Tartir, Alaa; Tariq Dana & Timothy Seidel (eds) (2021) Political Economy of Palestine: Critical, Interdisciplinary and Decolonial Perspectives. London: Palgrave. 335 + xxvii pp.

​ISBN: 978-3-03-068643-7

Kjersti G Berg

Chr. Michelsen Institute (CMI)

Read more about this book: www.palgrave.com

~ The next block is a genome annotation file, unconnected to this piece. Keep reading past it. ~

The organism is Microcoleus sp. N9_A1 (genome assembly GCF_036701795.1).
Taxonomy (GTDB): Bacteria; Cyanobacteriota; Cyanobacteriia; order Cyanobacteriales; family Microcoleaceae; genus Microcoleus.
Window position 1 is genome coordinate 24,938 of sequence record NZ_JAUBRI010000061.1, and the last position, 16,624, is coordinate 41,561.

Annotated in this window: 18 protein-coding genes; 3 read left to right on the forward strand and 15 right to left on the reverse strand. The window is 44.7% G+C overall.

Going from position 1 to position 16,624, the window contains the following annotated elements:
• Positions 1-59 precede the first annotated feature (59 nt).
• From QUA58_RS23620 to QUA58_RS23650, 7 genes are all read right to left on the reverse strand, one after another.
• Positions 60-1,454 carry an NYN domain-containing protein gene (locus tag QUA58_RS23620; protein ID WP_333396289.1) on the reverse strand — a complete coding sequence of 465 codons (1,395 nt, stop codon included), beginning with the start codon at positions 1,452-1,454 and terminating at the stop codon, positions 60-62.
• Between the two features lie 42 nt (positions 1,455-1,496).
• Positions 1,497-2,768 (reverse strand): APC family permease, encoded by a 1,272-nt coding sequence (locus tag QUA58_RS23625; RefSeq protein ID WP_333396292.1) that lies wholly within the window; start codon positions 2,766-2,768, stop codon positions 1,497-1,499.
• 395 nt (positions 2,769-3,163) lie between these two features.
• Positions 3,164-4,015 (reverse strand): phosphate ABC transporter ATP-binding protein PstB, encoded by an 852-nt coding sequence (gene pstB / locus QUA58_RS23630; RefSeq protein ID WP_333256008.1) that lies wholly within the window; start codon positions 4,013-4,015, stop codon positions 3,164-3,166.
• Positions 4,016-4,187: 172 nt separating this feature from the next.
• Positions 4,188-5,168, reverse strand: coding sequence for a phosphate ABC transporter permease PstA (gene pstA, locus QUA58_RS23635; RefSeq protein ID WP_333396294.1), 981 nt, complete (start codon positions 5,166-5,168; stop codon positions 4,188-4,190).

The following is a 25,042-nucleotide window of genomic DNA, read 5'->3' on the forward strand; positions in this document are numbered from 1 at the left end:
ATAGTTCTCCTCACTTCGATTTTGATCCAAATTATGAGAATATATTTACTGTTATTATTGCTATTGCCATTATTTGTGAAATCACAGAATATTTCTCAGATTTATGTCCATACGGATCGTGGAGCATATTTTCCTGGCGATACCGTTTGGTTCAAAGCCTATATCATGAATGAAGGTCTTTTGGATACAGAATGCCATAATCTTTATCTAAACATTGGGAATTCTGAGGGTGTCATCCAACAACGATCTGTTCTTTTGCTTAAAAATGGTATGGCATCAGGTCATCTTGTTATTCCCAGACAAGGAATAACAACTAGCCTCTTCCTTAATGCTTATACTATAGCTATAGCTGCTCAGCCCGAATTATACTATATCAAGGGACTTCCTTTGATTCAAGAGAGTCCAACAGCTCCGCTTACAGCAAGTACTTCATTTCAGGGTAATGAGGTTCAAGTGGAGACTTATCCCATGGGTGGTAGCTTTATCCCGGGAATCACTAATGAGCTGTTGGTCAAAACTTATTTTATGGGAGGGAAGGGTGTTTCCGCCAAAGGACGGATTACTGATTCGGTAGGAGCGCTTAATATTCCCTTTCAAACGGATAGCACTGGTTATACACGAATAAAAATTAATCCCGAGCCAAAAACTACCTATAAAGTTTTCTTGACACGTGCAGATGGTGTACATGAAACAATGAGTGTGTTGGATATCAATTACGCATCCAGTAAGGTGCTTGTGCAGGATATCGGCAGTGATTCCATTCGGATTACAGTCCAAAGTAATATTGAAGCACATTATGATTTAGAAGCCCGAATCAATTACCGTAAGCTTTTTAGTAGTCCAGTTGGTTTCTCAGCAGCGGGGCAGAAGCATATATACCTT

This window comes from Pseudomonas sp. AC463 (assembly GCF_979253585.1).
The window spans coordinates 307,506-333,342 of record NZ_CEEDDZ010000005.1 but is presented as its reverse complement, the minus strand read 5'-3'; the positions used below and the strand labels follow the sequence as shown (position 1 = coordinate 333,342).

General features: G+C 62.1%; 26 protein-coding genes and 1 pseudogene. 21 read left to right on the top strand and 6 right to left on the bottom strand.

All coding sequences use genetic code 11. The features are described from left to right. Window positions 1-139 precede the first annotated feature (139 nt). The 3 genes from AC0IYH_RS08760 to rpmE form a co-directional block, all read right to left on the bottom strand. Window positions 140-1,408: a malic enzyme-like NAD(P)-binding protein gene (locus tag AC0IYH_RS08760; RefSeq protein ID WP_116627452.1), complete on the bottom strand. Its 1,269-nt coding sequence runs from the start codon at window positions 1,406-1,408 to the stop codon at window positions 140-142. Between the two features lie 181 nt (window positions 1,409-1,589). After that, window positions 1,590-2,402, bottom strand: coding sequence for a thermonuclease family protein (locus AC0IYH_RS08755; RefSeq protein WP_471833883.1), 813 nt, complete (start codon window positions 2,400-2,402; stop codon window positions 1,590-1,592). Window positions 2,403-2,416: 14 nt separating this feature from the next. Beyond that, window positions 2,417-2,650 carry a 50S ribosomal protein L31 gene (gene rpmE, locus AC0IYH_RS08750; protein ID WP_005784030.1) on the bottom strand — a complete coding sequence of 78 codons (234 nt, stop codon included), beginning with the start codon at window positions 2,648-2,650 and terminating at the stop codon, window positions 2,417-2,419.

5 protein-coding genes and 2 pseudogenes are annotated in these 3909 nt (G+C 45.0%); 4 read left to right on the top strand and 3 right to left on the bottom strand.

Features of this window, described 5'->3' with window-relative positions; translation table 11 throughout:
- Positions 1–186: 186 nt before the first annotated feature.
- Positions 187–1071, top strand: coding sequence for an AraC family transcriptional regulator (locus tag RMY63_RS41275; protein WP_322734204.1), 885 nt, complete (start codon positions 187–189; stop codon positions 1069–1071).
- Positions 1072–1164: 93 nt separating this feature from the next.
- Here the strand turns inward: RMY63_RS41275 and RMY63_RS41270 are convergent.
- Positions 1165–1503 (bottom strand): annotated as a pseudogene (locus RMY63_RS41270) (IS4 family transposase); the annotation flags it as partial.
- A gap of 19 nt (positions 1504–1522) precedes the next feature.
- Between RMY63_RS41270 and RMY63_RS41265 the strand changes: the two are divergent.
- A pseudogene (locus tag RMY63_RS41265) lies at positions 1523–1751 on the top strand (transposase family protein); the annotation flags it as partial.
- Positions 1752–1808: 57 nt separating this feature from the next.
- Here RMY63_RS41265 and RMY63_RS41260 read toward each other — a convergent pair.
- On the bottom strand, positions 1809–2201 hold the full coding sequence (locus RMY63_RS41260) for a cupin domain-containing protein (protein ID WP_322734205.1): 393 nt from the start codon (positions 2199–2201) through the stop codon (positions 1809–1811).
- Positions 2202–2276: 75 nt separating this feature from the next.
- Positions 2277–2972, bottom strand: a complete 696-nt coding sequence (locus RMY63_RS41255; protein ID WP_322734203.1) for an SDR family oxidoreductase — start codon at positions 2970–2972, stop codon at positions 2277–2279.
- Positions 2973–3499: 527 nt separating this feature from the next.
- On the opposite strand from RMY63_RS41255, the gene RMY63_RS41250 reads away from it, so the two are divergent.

​This edited volume is a comprehensive catalogue of development and politics of contemporary Palestine. The 14 chapters, written by well-established as well as young scholars of various disciplines, are connected by a political economy approach, and provide contextual, historical, and political analysis, in contrast to the dominant post-Oslo literature about peacebuilding and international aid. In the first section, three chapters explain Israeli strategies and policies in the OPT since 1967, and the deep and complex impacts of occupation and settler colonialism on Palestinian economy and development. They provide insights and overview from existing research. The second part centers on 'integration, fragmentation and inequality', and the third part on 'absence of sovereignty'. The book covers a wide range of subjects with empirically rich in-depth analysis, such as Palestinian smuggling and permit brokers – the often overlooked shadow economy, the consequences of the tunnel economy in Gaza, the fiscal architecture of the PA, how the PA has managed waste, and a conceptual framing of international aid. Several chapters show the ruling Palestinian elite as part of the problem. As stated in the introduction, critique of the Palestinian Authority is also a critique of imperial legacies, Oslo, and neoliberalism, not exempting Israel, US, Europe, regional Arab states, or global business. Sara Roy's thoughtful afterword pertinently inquires why the production of so much evidence has failed to enter our consciousness and conscience. The book extensively documents, contextualizes, and analyses Palestinian politics and development, and its interdependencies with Israeli and international policies. It challenges existing simplifications and misconceptions. I highly recommend this book for anyone interested in Palestine, Israel, politics, and development.